Reducing antibiotics in the meat supply: Most restaurants get ‘F’s

Antibiotic resistance is one of the top five health threats to Americans, according to the U.S. Centers for Disease Control and Prevention (CDC). Over two million medical cases occur every year in which infections are resistant to antibiotics. Annually, around 23,000 people lose their lives as a result of these infections.

The threat of antibiotic-resistant infections is primarily due to the excessive, unnecessary, and unrestricted use of antibiotics in the livestock industry. To maximize profits, industrial farms often include antibiotics in their animals’ feed for the consequential weight gain and to prevent illness.

When people eat meat, milk, or eggs that come from heavily medicated animals, they ingest many of the toxic substances, heavy metals, and pharmaceuticals that reside in the animal’s tissues. Over-use of antibiotics is prompting various bacteria, dubbed ‘superbugs,’ to evolve and adapt at rapid rates, rendering certain antibiotics useless in fights against infections.

“Consumers should be as concerned as the foremost infectious disease doctors are–which is very concerned,” says Dr. David Wallinga, a senior health officer at the nonprofit National Resources Defense Council, in a quote reported by Time.

According to some estimates, 15 to 17 million pounds of antibiotics are used sub-therapeutically every year–that’s about 70 percent of antibiotics sold. As this topic gains publicity, some major fast food chains and meat suppliers have pledged to use fewer antibiotics.

A new report published by Friends of the Earth analyzed the practices and policies of 25 of the largest fast food and fast-casual restaurants to see which companies are, indeed, making important changes. The restaurants were given letter grades in accordance with their policies.

Panera and Chipotle are the only two restaurants that received an A. About 90 percent of the meat Chipotle serves is antibiotic-free. Panera claims 100 percent of its chicken and pork is raised without antibiotics, while their beef policy is still under review.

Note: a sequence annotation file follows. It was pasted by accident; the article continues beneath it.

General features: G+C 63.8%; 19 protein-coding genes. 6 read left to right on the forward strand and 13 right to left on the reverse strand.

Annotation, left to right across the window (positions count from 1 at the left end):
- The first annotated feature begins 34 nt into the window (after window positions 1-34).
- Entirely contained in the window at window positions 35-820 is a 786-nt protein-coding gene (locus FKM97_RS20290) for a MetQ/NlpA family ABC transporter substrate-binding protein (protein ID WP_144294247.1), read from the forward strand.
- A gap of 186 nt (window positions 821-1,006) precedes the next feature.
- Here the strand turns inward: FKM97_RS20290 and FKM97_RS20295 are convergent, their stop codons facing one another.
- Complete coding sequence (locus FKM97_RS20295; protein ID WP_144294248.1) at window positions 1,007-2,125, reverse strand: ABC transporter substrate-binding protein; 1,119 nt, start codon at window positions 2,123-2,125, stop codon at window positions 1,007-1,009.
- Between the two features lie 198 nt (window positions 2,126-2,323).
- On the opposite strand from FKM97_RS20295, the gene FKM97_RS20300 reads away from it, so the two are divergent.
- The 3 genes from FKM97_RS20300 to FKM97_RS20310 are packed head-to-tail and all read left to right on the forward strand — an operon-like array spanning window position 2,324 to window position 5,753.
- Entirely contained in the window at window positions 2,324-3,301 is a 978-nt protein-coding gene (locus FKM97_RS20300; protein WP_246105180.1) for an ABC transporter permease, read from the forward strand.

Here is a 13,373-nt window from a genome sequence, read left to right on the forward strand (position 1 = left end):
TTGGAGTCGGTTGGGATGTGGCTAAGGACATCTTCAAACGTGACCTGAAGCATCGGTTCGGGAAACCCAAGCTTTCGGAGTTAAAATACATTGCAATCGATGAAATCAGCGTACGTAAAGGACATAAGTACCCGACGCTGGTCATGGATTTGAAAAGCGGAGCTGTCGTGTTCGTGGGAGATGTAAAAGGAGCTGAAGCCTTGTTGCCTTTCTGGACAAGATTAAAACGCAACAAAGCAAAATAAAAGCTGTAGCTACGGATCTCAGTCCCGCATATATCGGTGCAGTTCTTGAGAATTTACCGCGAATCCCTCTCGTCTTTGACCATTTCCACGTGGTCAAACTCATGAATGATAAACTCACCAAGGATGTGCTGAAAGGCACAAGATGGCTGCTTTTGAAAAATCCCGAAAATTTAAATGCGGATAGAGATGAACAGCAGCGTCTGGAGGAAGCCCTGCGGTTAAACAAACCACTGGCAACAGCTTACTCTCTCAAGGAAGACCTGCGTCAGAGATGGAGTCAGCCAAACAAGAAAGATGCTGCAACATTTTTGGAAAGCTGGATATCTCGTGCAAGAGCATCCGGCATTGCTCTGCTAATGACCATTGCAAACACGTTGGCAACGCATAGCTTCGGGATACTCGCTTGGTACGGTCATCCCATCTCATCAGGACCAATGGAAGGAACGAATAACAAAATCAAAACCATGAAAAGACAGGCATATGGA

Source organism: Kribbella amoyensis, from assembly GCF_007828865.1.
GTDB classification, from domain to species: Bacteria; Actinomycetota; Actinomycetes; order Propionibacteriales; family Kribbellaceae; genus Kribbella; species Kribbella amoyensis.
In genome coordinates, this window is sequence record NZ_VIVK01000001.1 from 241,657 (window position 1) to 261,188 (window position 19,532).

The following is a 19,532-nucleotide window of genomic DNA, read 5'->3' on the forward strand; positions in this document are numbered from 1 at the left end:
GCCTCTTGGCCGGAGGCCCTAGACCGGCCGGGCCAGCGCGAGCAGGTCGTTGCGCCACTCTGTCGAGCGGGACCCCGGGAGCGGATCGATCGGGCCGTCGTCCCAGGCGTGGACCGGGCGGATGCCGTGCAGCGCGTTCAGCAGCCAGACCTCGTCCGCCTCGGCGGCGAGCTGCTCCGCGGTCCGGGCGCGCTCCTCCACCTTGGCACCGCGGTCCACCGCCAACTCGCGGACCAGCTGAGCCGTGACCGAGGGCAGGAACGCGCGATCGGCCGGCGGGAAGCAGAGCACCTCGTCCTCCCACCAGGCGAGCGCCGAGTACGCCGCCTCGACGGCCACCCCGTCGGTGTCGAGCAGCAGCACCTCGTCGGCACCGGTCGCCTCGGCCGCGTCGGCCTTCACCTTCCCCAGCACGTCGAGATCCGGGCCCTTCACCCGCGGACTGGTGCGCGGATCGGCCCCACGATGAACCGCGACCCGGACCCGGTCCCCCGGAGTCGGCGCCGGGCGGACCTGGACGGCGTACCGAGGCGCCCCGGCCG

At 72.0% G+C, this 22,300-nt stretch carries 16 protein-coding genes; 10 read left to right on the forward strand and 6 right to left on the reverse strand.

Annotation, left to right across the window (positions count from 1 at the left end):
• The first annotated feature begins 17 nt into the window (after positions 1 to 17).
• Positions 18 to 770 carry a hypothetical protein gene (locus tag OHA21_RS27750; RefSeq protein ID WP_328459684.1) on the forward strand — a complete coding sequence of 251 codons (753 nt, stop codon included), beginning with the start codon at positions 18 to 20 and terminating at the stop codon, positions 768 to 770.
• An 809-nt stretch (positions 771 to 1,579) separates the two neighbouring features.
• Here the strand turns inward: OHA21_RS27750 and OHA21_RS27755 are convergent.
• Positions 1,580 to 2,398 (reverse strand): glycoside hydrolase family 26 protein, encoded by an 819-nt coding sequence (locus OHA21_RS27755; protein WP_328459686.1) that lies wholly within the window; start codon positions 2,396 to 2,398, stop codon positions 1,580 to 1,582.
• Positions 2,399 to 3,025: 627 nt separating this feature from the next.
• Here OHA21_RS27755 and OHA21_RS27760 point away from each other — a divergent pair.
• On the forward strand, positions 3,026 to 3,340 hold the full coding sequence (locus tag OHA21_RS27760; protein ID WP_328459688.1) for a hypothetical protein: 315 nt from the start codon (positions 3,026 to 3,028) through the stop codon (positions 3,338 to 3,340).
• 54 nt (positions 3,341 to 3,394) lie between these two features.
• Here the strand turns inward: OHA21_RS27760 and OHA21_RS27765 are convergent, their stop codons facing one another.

Chick-fil-A received the only B rating and pledges to be 100 percent antibiotic-free by 2019. Mcdonald’s and Dunkin’ Donuts each got a C.

The other 20 restaurants included in the report each received an F. These include Subway, IHOP, Denny’s, Burger King, Chili’s, Olive Garden, Applebee’s, Jack in the Box, Arby’s, Dairy Queen, Outback Steakhouse, Little Caesar’s, Taco Bell, Sonic, Domino’s, Wendy’s, Papa John’s Pizza, Taco Bell, and Starbucks.

The researchers state that most chains have not released their policies regarding antibiotic use.

“We know that overusing antibiotics, including in the meat supply, is a driver of the [drug-resistant bacteria] problem and yet the consumer is in the dark when it comes to what companies’ policies are,” says Wallinga. “We’ve seen some real positive developments recently among the companies that rank highly in the report, and also with their suppliers. That’s a big part of the optimism behind the report. I think it’s not a stretch to say that a fast food company wants to serve chicken that’s been raised without routine antibiotics should be able to do so right now with no delay. Companies are in business to satisfy their customers, and like never before, customers are asking for meat raised without antibiotics.”

Friends of the Earth, Natural Resources Defense Council, Consumers Union, Food Animal Concerns Trust, Keep Antibiotics Working, and Center for Food Safety all participated in the research and composition of this study.

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